Calling  December 4 2018 — when a majority in parliament voted to amend the Bill of Rights to empower the state to expropriate property without compensation —  a “historic day” may well be accurate, but anyone with a sense of history will know it’s not necessarily a date to celebrate.

After all,  June 19 1913 — the commencement of the notorious Land Act, or July 7 1950 — the commencement of the Population Registration Act, were historic too. They signalled chapters of dispossession and oppression.

As for December 4 2018, what our legislators did was signal their commitment to empowering the state to take private property. They have declared themselves ready to meddle with the Bill of Rights — even while some acknowledge existing provisions permit land expropriation  — and set a sinister precedent for constitutional governance in future.

They have in turn engendered ever more uncertainty — acknowledged as an obstacle to economic dynamism in SA — in pursuit of a doubtful policy goal. This contradicts the government’s declared intention to make SA attractive to investors. The ideological and political satisfaction that may be derived from land expropriation  will come at the cost of lost opportunities, stunted investment and anaemic job growth. These are the predictable outcomes of this decision.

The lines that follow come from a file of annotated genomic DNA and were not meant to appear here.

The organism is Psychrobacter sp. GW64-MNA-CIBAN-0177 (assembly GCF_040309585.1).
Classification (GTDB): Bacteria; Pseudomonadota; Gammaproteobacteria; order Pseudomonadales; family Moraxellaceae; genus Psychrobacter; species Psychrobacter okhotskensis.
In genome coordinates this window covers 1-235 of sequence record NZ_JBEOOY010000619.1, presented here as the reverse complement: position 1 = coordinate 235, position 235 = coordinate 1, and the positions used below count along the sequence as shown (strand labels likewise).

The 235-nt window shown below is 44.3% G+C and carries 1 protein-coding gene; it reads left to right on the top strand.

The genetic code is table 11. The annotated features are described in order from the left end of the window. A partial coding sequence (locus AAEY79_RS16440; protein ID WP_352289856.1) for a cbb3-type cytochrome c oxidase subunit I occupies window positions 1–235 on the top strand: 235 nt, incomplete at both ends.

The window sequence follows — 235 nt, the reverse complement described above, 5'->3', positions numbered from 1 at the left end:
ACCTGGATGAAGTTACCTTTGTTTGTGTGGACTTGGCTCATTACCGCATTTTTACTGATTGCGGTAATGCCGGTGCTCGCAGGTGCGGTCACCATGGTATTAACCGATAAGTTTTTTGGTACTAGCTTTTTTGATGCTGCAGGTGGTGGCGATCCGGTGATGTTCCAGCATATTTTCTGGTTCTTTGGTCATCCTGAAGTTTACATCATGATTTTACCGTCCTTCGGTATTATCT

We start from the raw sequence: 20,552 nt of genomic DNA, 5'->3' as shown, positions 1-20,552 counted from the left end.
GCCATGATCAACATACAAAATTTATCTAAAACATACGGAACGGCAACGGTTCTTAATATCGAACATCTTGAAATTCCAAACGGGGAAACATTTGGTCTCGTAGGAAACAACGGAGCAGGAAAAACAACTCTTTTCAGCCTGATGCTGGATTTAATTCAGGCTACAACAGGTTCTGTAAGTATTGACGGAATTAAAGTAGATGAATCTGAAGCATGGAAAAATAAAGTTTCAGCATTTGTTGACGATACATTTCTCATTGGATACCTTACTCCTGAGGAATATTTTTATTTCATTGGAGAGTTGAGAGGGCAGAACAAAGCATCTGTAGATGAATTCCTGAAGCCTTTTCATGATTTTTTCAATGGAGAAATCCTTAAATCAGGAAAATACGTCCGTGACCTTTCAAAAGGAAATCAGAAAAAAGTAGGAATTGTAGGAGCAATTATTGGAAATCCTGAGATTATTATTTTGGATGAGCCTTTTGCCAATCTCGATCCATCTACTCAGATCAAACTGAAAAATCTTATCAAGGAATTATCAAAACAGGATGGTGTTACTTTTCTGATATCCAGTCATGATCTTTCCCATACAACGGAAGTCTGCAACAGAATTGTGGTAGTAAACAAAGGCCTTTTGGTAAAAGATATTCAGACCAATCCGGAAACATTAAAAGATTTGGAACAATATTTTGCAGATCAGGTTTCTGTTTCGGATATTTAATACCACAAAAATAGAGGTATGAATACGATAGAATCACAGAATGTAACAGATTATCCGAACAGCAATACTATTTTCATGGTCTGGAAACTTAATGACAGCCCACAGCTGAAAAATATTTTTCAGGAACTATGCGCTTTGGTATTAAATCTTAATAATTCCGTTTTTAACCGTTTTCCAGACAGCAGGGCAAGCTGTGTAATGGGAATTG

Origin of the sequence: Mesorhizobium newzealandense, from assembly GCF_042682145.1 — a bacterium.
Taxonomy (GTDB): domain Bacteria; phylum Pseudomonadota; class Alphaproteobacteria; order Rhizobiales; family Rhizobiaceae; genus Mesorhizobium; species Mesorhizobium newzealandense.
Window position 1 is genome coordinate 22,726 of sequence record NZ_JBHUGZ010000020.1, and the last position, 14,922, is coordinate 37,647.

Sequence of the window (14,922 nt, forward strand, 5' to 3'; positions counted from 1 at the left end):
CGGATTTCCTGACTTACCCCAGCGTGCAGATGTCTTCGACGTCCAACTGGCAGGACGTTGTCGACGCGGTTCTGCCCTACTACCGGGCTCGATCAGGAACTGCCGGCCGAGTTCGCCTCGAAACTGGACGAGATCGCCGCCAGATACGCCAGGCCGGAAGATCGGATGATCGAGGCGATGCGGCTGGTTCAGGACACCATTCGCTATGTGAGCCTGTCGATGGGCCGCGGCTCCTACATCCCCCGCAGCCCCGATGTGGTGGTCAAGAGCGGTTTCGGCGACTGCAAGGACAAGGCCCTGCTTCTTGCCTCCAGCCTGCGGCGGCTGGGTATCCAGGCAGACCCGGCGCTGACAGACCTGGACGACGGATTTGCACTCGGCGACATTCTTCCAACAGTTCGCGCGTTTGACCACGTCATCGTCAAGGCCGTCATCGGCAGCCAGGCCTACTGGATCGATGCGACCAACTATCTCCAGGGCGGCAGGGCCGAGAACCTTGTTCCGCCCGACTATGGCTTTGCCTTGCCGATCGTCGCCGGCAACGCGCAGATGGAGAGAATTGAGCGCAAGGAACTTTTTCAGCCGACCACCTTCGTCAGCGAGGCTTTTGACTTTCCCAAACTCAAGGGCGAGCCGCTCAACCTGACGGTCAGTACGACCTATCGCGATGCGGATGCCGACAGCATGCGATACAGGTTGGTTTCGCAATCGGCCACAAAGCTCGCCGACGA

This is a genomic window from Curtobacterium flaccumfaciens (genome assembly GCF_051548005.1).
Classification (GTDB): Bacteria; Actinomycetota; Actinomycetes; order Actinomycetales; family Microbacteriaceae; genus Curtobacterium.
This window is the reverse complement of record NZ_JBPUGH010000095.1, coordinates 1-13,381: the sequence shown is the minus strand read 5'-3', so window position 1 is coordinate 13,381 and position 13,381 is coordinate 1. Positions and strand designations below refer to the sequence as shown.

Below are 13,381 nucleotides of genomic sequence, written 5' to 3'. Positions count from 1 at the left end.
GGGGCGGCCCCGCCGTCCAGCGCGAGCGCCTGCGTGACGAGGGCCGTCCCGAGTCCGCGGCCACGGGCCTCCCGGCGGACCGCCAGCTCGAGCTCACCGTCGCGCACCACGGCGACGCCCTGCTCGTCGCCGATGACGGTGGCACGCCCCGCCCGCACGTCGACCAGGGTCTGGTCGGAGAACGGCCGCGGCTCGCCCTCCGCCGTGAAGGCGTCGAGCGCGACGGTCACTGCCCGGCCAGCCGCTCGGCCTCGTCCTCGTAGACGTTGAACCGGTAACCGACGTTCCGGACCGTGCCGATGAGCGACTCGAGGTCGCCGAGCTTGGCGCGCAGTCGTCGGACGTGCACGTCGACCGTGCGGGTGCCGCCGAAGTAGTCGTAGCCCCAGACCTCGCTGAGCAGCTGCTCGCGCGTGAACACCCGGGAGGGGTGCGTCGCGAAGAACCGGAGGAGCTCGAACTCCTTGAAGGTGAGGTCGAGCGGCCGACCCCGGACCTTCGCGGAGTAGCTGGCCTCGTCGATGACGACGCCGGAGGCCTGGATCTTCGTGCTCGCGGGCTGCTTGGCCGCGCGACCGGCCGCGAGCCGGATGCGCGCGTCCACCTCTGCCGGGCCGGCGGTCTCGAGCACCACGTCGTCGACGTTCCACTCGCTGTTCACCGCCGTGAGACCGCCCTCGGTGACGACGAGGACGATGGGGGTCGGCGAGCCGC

As a means to expedite land reform, expropriation without compensation  fails miserably, as the compensation requirement has never been shown to present a significant obstacle.  Land expropriation without compensation offers merely distractions from the numerous pathologies in SA’s land reform endeavours, and will likely compound existing problems.

So on this day, it may well be that history was made. Sadly, the significance with which it is regarded in future will be proportional to the damage it inflicts on everyone.

Terence Corrigan
Project manager, Institute of Race Relations